Social Media Guide for Non-Profits - The Community Management Approach
Following a recent conversation on Charity Hour Twitter, we decided to go into a little more detail following our tweet. Everyone was asked what the main reasons for using social media and we were surprised that none of our suggestions was being mentioned.
In this article, we want to go into a little more detail as to how non-profits can use social media and what platform is best to increase social media results for the causes we support and work for.
Charities are known for collecting data yet that data is still not engaged with on a regional or local level. The email lists are mostly under-utilised and let’s be real, how many times have you responded or come across a decent email that engages without emotion or guilt-tripping us.
One of the fulfilling needs of every human being is to feel not only that they’re making a difference but they’re part of a community of like-minded people. Groups of people across the globe come together when they believe in something, that’s why it’s time to bring people together not for fundraising but to engage and build stronger relationships. Fundraising, thanks to your community will become easier and you’re more likely to retain your donors too.
Facebook groups are really powerful. If companies like Gym Shark, Monzo and even IKEA can can use Facebook groups, why are non-profits ignoring it’s power? It’s time to take your offline experiences to the hands of your audience.
Before we talk about volunteering let’s talk about who volunteers tend to be. Apart from professionals in corporate companies or senior executives, the people who keep our charities going are millennials from 16-30 who have more time on their hands before marriage and career takes over. The millennials aren’t donors but they’re amazing advocates and volunteers.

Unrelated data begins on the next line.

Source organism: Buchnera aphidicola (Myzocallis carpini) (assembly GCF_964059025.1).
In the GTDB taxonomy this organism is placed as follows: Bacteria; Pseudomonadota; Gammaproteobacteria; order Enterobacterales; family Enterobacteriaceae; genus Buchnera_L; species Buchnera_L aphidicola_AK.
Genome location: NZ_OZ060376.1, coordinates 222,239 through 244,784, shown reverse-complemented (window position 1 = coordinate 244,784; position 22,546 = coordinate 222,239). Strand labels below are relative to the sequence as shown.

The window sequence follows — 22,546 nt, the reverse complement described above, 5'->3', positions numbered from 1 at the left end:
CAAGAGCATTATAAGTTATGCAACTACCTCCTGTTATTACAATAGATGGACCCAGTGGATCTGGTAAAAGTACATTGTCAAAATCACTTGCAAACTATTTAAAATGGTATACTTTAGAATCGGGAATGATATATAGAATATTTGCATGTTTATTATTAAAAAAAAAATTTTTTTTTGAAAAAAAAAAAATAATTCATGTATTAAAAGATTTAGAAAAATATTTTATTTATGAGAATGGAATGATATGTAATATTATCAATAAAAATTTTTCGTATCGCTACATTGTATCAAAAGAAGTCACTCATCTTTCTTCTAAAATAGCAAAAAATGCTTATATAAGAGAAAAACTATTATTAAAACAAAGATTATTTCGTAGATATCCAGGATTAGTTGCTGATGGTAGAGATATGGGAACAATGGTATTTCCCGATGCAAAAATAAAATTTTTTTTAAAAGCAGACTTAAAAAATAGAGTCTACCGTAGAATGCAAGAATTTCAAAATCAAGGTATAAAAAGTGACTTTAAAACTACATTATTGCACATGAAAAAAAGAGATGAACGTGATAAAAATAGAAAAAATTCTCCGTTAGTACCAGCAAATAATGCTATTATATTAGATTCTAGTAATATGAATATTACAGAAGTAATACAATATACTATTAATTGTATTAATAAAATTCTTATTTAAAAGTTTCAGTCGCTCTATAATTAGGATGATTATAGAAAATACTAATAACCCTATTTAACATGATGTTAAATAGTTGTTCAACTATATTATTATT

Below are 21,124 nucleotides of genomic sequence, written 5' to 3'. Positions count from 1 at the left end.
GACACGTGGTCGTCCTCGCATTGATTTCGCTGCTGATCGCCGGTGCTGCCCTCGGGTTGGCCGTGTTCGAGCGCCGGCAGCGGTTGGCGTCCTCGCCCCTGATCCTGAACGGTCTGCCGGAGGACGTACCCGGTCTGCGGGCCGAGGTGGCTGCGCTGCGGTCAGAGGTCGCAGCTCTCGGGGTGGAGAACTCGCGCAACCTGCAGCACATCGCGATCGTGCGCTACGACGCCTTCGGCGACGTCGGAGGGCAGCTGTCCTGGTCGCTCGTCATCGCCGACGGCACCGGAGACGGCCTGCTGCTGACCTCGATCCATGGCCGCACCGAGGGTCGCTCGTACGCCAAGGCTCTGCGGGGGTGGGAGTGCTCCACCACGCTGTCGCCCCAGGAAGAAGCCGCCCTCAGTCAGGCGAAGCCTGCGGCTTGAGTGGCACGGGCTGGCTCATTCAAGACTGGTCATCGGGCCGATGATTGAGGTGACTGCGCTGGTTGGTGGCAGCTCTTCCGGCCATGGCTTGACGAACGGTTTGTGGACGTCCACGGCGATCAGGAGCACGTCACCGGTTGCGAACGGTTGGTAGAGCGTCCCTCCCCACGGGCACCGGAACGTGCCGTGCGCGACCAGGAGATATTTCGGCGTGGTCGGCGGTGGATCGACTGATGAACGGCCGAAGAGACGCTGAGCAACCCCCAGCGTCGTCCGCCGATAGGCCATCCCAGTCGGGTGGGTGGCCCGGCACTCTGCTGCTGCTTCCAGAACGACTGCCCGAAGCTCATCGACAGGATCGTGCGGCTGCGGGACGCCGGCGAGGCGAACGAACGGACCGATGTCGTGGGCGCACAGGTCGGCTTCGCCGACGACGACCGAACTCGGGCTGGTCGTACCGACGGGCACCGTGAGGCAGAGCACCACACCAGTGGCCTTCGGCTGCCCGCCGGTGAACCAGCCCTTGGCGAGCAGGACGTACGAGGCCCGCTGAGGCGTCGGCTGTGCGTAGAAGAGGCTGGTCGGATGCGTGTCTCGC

Instagram is a platform that we often look at to display or visual campaigns. However, for NGOs especially emotional post about a homeless individual who’s struggling with water won’t go down too well on Instagram. The reason for this is, that people look to Instagram to be inspired, showcase what they have and who they believe in. If we tell stories of the volunteers that empower our organisations we will only increase the results on the platform. Similarly, it’s how universities across the globe are leveraging Instagram with student takeovers and live streams from influencers.
As well as getting the audience to promote a campaign it’s a great place to sell positive stories especially transformations. Let’s look at Human of New York @humansofny as an example. He takes the everyday person and shares their story, putting a positive twist or a thought-provoking perspective.
I noticed that with the rise of platforms like Meetup / Eventbrite we can now reach more people like never before. We can engage other Facebook group owners and community builders to work in partnership with the non-profit for a good cause.
However, if you have a Facebook group of volunteers and donors that spread the word and invite others - just imagine the reach that you can achieve in a short space of time. During the early days of social media, our founder would encourage volunteers to change their profile picture or banner to the event image so more people can be aware of.
PR is something that is underutilised when it comes to event marketing. We’ve seen non-profits pay for advertising time yet if each event had a conversation and an audience tweeting with a hashtag journalists and brands would be easier to engage with for free promotion or event sponsorship. Taking the stats to a brand and showcasing your reach is a great way to ensure your events continued to be sponsored and less of your budget is being used.
If you’re a charity trustee or marketing professional within non-profit then reach out to our CEO at firstname.lastname@example.org. We can provide training as well as management services to help you execute and increase your impact online.
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